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Automatic frame skip on the x86

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    Automatic frame skip on the x86

    OutRun for PC self adapts the FPS shown depending on the speed of the processor. But, and this really seems stunning to me, it makes it on real time! For example, on DOSBox you can start at a certain speed (let's say, 3000 cycles) and it runs very smooth. But if, during the game play, we gradually reduce the cycles down to 280 (which could be more or less equivalent to an 8088 at 4.77 Mhz), we'll see how the game continues its way, but n frames are being skipped, finally being quite jerky when ~280 is reached. The opposite is also true, starting slow and incrementing the speed makes the game run smoother on real time.

    So I'm wondering what technique could be used to achieve this effect.

    A less elegant solution I figured out would be calculating the approximate speed of the system, by counting cycles, and after that, skip the frames needed for every speed. I post here the code I wrote for counting cycles, in case it's useful for somebody, or if anybody would like to improve something on it:

    Code:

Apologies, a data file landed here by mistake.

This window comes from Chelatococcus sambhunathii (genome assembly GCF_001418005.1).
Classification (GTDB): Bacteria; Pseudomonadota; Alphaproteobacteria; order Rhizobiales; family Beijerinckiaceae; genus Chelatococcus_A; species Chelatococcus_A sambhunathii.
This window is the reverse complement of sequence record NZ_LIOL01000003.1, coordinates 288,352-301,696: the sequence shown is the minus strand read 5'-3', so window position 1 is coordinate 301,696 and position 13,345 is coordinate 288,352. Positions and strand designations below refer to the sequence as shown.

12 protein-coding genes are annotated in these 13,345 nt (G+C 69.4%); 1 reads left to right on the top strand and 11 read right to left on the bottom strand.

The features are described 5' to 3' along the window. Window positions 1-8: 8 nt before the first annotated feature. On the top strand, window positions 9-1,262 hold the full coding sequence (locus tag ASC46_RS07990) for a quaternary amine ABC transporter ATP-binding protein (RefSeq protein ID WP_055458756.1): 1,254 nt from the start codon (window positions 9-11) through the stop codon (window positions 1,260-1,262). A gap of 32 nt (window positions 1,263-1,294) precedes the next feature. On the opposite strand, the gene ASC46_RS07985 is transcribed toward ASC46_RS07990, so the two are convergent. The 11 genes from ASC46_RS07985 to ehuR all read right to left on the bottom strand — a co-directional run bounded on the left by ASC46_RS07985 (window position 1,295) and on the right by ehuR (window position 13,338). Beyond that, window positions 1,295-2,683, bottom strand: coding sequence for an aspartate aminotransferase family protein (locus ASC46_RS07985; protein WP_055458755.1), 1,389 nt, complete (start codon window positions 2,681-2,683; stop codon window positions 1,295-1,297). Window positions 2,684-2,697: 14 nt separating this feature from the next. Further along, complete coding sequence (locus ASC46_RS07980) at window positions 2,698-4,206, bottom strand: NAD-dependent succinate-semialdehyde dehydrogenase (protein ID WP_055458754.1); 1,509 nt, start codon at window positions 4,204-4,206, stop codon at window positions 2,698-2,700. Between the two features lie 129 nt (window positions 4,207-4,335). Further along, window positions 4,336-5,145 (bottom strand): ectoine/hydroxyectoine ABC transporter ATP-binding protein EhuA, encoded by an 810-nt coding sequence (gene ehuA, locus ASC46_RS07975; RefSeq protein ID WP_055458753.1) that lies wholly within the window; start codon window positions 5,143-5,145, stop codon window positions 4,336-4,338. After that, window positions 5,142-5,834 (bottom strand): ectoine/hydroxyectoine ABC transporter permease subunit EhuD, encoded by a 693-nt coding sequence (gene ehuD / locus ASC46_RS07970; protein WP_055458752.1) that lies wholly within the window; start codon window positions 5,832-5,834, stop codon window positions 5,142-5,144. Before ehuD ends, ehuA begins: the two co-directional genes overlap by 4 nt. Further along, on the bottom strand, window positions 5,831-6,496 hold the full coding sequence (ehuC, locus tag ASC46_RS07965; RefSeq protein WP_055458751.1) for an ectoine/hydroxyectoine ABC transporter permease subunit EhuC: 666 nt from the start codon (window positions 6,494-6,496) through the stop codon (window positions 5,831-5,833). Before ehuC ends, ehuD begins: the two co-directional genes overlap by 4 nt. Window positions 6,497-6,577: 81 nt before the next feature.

#include <stdio.h>
    #include <time.h>
    
    void count_cpu_cycles (void)
    {
    	
    	clock_t start, stop;
      	unsigned long t;
      
      	asm mov al, 0x34
      	asm out 0x43, al    /* tell the PIT which channel we're setting */
    
     	_CX = (int)(1193180L / 1000); /* 1193180L / Frequency in Hz*/
    	outportb(0x40,_CL);			  /* Configuring timer 0 with the freq */
    	outportb(0x40,_CH);
    
    	start = clock();
    
    	asm mov cx,8000h  /* Do it 32768 times */
    loopClock:
    	asm ror al,1
    	asm sub al,al
    	asm add al,250	/* Just a few random operations to consume cycles */
    	asm loop loopClock
    
    	stop = clock();
    
    	outportb(0x43,0x34);
    	outportb(0x40,0);
    	outportb(0x40,0);  /* Restoring the timer */
    
    	t = stop-start;
    	printf ("Result = %lu ... %lu = %lu", stop, start, t);
    }
    I made a table of the values returned by a few systems, emulated via 86Box, so I could use them as a reference. For instance, this code returns 302 for the IBM PC and XT, 291 for the Compaq Portable, 276 for the original Tandy 1000 or 349 for an American XT clone, all of them running at 4.77 (the higher, the slower). I also have values from 8086 to 486 processors, that ranks from 160 to 6. I think this code could not be used for real time speed poling as it takes a time to count the cycles, I would use it once at the beginning to establish the frame skipping.

    Another solution would be just asking the user if s/he is using a slow of fast processor (as Blood Money for PC does) and then accordingly skip 1, 2 or whatever the frames needed.

    I think the autoskip solution would be fantastic but I have not a clue of how could be accomplished.

    Thank you very much!

    #2
    Why would you need to know the speed of the system at all? In a racing game the movement of things on the screen would depend on elapsed time and vehicle speed, no? You can calculate that independently of the frame rate.

    Comment


      #3
      Isn't that what most games do anyway? I mean, games don't run in slow-motion on slower systems, they just draw fewer frames per second - keeping the game speed intact.